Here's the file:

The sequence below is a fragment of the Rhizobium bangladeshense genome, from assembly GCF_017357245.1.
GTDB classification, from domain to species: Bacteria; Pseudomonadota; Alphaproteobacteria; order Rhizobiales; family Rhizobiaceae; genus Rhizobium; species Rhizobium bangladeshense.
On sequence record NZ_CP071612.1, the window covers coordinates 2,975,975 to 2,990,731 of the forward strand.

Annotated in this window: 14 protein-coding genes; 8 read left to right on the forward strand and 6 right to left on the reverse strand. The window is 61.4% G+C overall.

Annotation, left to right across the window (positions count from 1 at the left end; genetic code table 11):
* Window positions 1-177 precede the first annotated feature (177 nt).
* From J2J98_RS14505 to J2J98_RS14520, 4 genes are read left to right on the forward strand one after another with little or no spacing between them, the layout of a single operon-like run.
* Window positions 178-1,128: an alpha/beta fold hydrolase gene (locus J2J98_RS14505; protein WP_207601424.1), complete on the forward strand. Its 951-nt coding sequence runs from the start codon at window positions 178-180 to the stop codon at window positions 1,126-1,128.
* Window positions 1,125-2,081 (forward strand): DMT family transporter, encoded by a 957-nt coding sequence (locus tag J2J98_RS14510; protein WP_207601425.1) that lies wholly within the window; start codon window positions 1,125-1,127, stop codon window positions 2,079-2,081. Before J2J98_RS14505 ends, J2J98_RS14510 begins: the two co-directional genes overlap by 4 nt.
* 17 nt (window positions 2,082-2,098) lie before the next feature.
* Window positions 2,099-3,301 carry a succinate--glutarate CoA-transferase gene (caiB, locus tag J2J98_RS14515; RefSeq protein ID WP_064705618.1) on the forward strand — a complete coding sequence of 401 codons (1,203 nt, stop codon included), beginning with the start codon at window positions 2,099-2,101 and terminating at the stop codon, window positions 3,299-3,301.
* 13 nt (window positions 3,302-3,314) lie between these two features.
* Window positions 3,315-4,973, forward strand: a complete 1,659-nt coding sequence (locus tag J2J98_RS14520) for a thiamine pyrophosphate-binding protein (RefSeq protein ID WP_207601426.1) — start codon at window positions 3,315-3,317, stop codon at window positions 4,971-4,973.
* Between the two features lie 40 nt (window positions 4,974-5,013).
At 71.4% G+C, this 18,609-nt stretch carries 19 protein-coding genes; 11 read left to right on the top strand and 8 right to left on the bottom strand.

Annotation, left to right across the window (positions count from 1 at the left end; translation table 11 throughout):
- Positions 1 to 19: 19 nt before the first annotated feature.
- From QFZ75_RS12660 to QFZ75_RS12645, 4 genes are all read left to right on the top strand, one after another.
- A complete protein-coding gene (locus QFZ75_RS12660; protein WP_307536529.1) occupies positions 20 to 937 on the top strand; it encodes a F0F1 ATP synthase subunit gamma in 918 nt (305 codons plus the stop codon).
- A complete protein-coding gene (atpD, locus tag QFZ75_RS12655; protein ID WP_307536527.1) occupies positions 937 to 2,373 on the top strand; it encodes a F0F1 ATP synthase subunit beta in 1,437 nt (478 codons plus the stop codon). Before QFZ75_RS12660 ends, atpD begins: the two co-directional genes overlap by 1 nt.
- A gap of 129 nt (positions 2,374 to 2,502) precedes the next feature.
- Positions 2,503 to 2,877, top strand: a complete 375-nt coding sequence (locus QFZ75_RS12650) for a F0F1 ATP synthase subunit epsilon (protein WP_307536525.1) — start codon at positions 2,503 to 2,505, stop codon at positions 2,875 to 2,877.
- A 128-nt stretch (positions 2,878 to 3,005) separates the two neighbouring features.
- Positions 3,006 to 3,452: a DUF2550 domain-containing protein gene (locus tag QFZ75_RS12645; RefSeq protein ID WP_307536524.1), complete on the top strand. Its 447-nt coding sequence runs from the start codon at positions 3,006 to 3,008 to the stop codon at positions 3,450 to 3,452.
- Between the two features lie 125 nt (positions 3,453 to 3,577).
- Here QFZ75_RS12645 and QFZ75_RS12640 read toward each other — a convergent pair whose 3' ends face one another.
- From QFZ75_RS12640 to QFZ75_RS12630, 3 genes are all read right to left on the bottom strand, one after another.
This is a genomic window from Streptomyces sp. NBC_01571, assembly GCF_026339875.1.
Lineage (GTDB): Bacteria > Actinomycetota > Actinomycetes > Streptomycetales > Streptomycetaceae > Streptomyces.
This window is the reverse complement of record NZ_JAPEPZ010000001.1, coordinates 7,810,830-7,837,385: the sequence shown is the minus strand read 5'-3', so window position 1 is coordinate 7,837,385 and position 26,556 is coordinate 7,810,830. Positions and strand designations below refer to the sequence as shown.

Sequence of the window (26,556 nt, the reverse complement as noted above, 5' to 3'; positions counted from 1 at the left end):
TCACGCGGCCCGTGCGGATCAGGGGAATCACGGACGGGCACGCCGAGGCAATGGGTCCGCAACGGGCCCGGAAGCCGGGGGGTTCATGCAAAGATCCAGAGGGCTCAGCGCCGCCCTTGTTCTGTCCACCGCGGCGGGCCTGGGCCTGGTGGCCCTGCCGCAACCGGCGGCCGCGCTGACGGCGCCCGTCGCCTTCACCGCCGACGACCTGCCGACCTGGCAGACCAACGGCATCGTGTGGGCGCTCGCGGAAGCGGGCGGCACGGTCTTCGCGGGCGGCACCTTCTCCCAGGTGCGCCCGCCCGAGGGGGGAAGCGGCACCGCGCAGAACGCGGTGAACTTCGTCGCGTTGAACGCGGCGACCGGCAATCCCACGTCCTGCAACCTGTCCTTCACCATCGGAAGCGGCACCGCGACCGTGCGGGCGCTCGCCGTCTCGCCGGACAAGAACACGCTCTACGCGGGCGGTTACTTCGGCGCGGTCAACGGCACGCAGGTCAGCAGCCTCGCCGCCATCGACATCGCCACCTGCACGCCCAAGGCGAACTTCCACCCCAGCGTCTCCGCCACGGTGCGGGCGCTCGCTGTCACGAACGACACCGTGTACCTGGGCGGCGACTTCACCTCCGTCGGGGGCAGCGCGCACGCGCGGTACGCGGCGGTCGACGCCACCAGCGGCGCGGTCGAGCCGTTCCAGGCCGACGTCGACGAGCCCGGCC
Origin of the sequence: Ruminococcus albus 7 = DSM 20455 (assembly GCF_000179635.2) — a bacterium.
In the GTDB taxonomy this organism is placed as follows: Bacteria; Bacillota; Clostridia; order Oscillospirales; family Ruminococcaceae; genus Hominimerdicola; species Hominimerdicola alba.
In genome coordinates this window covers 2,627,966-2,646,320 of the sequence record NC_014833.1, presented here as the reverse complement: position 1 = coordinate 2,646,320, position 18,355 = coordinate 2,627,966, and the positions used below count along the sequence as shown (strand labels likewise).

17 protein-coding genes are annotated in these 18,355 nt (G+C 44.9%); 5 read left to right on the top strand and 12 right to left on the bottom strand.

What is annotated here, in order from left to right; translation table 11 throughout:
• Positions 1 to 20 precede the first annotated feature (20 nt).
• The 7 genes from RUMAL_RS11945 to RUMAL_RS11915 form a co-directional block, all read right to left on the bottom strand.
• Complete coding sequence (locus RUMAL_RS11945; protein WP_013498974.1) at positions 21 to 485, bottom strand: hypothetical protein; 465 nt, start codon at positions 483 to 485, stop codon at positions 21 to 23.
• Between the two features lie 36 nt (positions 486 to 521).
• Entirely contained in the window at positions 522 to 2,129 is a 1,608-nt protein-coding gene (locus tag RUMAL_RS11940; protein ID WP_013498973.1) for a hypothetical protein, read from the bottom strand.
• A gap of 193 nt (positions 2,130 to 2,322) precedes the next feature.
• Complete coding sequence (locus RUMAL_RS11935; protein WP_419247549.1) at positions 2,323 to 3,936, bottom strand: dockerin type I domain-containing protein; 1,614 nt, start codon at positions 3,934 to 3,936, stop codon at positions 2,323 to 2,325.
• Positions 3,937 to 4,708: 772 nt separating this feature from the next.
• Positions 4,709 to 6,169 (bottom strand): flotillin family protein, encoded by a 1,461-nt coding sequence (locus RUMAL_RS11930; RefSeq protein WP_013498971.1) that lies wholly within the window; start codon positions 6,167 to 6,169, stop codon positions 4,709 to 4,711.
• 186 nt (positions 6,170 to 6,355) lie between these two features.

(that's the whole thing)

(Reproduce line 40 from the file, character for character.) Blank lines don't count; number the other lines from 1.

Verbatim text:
• Complete coding sequence (locus RUMAL_RS11945; protein WP_013498974.1) at positions 21 to 485, bottom strand: hypothetical protein; 465 nt, start codon at positions 483 to 485, stop codon at positions 21 to 23.